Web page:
This fall has certainly been a busy time. October marked Domestic Violence Awareness Month, reminding me how thankful I am for all the work GFWC has done through our Signature Project: Domestic Violence Awareness and Prevention. Our club members meet with our elected officials to discuss legislation to end domestic violence and raise money for the Success for Survivors Scholarship. I am thankful knowing you are committed to breaking the cycle of abuse.

Earlier this fall, your president was grateful to represent GFWC at the anniversary celebration of the Violence Against Women Act at the home of Vice President Joe Biden. While Vice President Biden was expressing his appreciation for GFWC, I could not help but remember the dedication to our cause shown by our club members across the country. We may have a long way to go, but together, I believe we can accomplish anything. Indeed, as we mark the International Day for the Elimination of Violence Against Women on November 25, let us remember to continue to be active in our efforts to end the global pandemic that is violence against women.

In November, clubs continue to show their volunteer spirit by promoting Prematurity Awareness Month, honoring our veterans for their service, hosting DogFest Walk ‘n Rolls to raise money for Canine Companions for Independence, helping improve literacy among adults, and so much more. How blessed I feel to be a member of this group of strong and determined women who change the world.

On November 11, I visited Arlington National Cemetery with the GFWC Executive Committee, GFWC Resolutions Committee, GFWC Staff, and the President’s Assistants, and we all had to opportunity to honor those who have served and sacrificed their lives for our country. It is because of this service and sacrifice of our nation’s veterans that we are able to celebrate our freedom this Thanksgiving, and my father, Staff Sergeant Arthur H. Peck is among those who gave so much that we may be free. For that, I am especially thankful.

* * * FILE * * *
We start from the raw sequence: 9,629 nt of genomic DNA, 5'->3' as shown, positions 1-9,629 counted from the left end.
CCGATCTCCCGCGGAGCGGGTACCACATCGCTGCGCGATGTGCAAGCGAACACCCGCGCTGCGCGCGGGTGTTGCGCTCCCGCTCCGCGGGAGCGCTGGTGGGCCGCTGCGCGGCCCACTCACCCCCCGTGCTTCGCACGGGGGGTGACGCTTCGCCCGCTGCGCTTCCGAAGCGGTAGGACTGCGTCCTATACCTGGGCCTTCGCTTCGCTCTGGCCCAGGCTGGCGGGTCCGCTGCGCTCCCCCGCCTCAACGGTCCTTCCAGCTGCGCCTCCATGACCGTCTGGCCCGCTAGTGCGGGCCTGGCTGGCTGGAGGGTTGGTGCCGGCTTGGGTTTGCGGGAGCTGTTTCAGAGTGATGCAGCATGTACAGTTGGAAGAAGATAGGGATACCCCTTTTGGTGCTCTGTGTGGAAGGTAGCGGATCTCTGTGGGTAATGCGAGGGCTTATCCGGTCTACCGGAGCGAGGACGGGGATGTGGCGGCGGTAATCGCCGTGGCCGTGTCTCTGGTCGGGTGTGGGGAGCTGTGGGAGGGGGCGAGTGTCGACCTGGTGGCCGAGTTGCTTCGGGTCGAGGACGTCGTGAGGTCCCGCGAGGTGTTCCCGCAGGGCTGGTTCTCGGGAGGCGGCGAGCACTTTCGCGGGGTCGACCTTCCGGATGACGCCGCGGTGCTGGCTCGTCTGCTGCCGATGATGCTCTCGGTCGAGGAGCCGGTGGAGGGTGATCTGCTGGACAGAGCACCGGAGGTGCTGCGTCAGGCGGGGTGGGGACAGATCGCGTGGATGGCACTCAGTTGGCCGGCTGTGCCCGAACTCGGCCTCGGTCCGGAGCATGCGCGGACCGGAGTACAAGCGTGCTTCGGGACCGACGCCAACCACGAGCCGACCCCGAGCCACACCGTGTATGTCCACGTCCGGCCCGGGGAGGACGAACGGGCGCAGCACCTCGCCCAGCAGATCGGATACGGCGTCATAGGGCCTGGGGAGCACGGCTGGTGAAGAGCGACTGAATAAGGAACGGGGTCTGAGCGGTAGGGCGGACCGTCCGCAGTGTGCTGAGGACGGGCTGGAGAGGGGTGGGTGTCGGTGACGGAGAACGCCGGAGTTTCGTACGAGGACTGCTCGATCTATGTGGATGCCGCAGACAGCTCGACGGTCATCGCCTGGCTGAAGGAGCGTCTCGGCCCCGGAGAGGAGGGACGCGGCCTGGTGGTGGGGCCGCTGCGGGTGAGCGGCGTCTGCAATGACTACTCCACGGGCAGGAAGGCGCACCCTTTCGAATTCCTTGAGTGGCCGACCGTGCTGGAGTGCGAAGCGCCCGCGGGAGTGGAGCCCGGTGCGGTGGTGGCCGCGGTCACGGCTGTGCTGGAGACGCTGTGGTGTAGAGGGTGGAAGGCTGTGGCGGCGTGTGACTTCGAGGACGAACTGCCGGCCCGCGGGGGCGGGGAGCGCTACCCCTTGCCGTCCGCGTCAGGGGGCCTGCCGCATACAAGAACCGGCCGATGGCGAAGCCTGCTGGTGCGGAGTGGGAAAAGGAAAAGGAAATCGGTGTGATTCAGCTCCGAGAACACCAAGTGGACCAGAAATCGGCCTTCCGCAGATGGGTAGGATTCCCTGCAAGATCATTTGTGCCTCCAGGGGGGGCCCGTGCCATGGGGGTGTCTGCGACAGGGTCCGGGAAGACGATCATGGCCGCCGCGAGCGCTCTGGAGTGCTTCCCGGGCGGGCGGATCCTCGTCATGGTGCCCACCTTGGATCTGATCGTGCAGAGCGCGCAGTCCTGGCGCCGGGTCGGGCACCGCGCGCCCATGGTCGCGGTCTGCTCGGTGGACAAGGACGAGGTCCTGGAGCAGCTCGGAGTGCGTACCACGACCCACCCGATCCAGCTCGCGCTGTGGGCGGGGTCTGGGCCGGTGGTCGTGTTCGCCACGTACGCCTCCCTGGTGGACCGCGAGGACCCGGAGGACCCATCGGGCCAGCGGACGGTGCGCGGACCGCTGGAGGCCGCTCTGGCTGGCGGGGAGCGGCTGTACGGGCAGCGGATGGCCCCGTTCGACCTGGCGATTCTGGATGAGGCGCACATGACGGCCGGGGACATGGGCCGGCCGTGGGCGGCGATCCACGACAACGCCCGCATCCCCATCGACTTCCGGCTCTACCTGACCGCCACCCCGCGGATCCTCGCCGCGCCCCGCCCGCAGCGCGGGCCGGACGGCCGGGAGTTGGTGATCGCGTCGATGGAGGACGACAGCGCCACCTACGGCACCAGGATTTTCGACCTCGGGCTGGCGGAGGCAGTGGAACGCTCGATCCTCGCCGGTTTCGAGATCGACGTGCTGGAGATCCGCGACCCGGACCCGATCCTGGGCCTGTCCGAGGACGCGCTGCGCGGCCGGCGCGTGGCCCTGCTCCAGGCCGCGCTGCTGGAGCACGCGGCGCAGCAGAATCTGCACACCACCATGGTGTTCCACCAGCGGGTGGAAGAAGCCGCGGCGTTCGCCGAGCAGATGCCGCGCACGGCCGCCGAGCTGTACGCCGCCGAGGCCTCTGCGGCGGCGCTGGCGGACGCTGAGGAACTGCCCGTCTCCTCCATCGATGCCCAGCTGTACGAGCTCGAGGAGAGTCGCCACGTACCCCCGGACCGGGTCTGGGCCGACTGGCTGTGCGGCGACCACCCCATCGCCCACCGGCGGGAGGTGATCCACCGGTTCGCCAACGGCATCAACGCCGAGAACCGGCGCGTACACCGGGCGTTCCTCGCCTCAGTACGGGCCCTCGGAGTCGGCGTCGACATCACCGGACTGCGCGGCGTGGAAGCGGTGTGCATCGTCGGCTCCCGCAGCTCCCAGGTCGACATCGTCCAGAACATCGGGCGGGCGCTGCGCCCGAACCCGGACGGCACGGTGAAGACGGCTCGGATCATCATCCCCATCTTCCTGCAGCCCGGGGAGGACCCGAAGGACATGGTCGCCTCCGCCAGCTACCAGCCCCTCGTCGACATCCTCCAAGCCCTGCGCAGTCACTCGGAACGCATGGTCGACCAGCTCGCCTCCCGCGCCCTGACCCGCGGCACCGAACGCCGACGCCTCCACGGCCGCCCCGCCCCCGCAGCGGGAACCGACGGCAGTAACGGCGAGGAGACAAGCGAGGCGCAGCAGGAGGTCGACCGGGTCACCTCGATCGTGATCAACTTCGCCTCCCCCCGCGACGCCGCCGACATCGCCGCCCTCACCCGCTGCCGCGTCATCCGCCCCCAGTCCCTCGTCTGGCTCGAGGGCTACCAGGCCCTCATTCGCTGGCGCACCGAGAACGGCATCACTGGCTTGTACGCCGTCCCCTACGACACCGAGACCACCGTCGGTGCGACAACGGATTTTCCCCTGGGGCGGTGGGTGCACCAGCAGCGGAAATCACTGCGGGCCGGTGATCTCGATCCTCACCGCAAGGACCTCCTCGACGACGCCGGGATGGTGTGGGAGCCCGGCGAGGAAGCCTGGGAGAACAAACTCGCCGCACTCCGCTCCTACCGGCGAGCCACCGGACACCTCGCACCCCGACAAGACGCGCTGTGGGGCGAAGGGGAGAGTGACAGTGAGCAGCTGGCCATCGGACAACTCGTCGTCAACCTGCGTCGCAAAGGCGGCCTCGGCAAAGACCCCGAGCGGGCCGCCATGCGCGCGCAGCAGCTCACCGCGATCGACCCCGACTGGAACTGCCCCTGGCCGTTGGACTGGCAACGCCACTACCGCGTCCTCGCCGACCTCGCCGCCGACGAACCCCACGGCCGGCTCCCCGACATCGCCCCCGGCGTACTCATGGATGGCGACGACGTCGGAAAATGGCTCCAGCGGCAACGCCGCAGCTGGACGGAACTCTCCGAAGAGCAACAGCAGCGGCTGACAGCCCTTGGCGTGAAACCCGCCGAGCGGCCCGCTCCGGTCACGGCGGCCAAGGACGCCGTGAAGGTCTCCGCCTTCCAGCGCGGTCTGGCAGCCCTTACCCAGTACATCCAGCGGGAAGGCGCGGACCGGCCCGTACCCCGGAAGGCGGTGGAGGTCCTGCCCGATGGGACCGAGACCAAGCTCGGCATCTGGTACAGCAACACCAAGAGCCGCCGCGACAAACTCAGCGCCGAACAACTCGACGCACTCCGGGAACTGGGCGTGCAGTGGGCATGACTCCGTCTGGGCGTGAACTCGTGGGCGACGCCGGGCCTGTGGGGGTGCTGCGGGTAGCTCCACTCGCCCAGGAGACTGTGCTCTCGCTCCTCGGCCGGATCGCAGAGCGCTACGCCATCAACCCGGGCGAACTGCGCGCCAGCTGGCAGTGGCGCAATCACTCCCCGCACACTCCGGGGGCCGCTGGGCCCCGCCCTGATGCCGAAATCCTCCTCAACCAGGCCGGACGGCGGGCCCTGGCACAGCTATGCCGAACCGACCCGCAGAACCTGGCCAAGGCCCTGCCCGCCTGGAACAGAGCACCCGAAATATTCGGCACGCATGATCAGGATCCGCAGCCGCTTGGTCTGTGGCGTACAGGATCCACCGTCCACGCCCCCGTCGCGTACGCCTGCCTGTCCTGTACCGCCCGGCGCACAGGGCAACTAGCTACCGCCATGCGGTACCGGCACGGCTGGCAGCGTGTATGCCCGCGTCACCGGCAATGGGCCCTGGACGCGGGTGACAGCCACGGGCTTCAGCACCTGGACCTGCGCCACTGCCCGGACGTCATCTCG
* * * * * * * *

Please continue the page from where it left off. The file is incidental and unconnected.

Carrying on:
Finally, I am thankful to serve as your International President, and sincerely appreciate all that you do to improve our world by Living the Volunteer Spirit. On Thanksgiving and throughout the year, I count my many blessings and am grateful for your commitment to GFWC.



GFWC Honors Our Veterans

By Hope Royer
GFWC Public Issues Community Service Program Chairman

We are reminded every year on Veterans Day of the tremendous debt of gratitude we owe to our military personnel. They are our heroes, both past and present.

On Veterans Day and throughout the calendar year, GFWC clubwomen support and express their gratitude for the over 22 million veterans living in the United States.

Whether they’re hosting a “Barbecue for the Troops” fundraiser, inviting homeless veterans to a “Bring a Vet to Lunch” meeting, or hosting group sew days to make adaptive clothes for wounded service personnel, GFWC clubwomen are committed to helping veterans.

Through GFWC’s Public Issues Community Service Program and its partner organizations, Sew Much Comfort and the USO, GFWC clubwomen have countless opportunities to educate their communities on the needs of military families. Clubwomen advocate for legislation supporting active and veteran military personnel, and help veterans with the often difficult transition back to their communities.


“Real heroes don’t wear capes. They wear dog tags.”